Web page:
Diversity in Practice: A Millennial’s Perspective on Workplace Attraction and Retention

3 minute read

By: Justice Ndayegamiye, CIA

Employers often ask themselves what the best strategy is for recruiting and retaining top talent—particularly inasmuch as it pertains to the millennial cohort. Perhaps even more compelling is how puzzling employers find the millennial generation—my generation. Dominating the millennial debate are questions such as: what do millennials want? How do we attract them? And why won’t they stay? I can’t tell you enough how often I’ve been asked these questions and despite my best efforts to explain, it doesn’t seem like anyone is listening. Allow me, once and for all, to shed a little light on what millennials truly want in their pursuit for employment.

For starters, most of us consider diversity and inclusion as the defining attributes of an employer of choice. But hold on, our definition of diversity and inclusion in the workplace is slightly different from that of our predecessors. Boomers and gen-Xers view diversity in terms of fairness and protection to all and inclusion as the intermingling of persons from different demographics—i.e. race, gender, religion, ethnicity and sexual orientation—into the workplace. While we generally agree with this viewpoint, we find it too narrow a view to fully encapsulate the ideals of diversity and inclusion. Diversity should also encompass the blending of different backgrounds, experiences and perspectives; and inclusion should build onto that notion by providing a collaborative environment that values open participation from individuals with different ideas and perspectives. In short, we want to be a part of a multidisciplinary team that helps us to succeed and engages us to collaborate and make meaningful contributions.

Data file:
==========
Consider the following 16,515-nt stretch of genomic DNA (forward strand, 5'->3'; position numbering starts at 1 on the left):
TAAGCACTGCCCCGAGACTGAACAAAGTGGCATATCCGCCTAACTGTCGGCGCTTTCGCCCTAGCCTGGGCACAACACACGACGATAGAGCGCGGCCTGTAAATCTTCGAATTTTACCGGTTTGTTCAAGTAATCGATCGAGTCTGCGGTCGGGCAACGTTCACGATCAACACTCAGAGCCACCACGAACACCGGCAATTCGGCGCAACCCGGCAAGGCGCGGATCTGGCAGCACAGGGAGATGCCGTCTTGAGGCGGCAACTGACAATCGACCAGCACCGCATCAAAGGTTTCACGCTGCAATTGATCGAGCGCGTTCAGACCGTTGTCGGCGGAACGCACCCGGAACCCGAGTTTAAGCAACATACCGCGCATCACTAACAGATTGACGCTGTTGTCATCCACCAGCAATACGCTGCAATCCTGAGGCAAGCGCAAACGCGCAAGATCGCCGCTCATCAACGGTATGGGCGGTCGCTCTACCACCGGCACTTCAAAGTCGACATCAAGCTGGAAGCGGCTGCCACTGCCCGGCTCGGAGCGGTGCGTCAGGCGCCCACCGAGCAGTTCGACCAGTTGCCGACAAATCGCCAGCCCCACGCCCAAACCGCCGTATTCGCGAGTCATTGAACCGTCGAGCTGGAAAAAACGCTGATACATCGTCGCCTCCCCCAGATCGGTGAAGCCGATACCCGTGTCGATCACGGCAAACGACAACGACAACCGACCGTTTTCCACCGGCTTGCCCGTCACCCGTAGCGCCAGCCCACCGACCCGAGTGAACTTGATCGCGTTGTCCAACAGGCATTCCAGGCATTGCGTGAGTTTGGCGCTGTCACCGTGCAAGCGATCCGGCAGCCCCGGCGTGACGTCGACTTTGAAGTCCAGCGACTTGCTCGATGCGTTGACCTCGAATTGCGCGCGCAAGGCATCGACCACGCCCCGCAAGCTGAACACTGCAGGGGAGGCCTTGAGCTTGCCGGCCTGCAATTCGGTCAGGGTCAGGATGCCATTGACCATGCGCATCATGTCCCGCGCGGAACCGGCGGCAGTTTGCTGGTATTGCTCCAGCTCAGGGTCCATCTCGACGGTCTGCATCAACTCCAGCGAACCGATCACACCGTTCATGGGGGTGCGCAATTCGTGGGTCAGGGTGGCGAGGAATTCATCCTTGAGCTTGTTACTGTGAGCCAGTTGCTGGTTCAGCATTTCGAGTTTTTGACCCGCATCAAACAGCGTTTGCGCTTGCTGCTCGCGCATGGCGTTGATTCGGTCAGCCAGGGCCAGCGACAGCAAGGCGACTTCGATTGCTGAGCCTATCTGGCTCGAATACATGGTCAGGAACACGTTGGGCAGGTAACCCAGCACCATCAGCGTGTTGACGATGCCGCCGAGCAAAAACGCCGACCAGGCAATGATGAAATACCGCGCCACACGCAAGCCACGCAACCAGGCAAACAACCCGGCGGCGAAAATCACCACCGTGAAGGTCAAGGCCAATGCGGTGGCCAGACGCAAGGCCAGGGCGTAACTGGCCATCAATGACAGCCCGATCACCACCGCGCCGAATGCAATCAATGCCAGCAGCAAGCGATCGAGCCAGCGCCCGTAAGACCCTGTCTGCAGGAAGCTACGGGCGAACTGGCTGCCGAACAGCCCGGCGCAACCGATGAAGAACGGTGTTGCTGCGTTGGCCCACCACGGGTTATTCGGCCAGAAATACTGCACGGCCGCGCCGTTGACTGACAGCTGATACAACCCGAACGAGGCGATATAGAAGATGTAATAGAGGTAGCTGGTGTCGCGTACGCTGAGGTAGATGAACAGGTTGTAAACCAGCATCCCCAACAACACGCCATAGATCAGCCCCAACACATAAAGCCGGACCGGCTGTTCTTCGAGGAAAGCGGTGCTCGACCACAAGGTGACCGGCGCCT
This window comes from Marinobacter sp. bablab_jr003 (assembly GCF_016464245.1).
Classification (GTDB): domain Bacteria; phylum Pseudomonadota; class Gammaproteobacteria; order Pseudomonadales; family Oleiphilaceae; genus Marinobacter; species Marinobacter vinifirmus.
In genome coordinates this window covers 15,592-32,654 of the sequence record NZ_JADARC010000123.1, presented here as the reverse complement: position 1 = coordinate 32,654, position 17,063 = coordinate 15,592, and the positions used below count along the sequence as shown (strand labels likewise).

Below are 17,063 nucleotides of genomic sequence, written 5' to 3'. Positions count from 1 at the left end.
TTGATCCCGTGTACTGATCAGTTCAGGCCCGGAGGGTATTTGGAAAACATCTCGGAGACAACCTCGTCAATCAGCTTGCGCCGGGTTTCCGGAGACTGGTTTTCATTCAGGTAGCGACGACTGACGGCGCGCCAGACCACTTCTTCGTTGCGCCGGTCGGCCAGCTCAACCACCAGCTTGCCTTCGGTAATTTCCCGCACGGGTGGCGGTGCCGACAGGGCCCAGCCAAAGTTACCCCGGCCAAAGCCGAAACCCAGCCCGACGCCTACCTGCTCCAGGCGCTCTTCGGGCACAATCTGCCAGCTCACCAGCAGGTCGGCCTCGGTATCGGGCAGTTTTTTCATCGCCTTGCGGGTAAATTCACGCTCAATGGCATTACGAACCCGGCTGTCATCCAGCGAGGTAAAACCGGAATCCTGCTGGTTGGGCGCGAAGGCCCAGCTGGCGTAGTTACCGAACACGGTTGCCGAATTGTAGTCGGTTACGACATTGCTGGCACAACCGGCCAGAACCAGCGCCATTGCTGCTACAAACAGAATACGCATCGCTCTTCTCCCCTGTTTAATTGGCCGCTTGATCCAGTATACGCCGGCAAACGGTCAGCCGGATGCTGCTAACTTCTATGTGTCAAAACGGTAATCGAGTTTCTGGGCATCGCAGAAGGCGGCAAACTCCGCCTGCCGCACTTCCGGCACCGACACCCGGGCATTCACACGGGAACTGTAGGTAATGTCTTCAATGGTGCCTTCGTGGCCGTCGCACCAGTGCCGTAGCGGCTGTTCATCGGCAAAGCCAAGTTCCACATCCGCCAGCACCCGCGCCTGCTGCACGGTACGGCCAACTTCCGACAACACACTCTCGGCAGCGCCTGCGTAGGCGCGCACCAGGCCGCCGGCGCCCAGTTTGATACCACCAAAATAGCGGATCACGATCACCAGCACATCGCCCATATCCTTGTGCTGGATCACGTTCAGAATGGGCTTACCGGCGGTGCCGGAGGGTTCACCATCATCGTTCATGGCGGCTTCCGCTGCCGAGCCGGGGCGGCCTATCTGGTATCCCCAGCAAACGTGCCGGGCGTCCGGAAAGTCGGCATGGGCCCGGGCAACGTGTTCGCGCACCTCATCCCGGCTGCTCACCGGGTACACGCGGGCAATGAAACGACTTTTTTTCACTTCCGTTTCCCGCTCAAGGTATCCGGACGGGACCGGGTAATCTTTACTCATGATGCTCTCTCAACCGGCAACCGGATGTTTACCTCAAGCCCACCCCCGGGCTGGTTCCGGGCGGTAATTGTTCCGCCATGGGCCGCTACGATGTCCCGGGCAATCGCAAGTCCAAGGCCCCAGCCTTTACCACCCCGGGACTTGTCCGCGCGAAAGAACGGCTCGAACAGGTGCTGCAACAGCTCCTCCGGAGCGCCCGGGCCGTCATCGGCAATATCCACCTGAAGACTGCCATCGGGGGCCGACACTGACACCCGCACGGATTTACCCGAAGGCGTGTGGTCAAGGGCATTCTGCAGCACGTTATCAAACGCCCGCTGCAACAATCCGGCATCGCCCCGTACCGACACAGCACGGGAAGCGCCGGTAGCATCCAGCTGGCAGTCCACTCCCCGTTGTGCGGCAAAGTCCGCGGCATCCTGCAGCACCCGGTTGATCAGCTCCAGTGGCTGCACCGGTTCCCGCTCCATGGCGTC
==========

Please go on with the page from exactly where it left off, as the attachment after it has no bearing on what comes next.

Next, give us challenging work and allow us the opportunity to grow and develop. It is astounding to me how employers go through extraneous lengths to recruit top talent but then underutilize those they have hired. You’ve hired us for our skills so let us use them; and for the love of god help us continue to grow and develop. Give us the tools and the support we need for our developmental goals otherwise we will move on.

As well, give us a little room to manoeuvre by empowering us. We want our contributions to be both meaningful and impactful. And we get it, we may be unseasoned, but show us a little faith by giving us a modicum of autonomy. After all, you’ve trusted enough to hire us and we’ve trusted you in return.

Finally, we want to be encouraged. More precisely, we want to play an active role vis-à-vis management and strategic initiatives. While you’re at it, let us express ourselves as well. You’ve hired us for our free-flow and unrestricted ways of thinking so give us a safe environment where our voices can be heard and our ideas considered. This kind of experience and exposure is invaluable to us; but without it, how are we supposed to learn?

In essence, we just want to feel valued and respected. But if you aren’t certain how to do that, then do yourself a favour and just ask us.

About the author

Institute on Governance

Institute on Governance

Founded in 1990, the Institute on Governance (IOG) is an independent, Canada-based, not-for-profit public interest institution with its head office in Ottawa and an office in Toronto. Our mission is ‘advancing better governance in the public interest,’ which we accomplish by exploring, developing and promoting the principles, standards and practices which underlie good governance in the public sphere, both in Canada and abroad.

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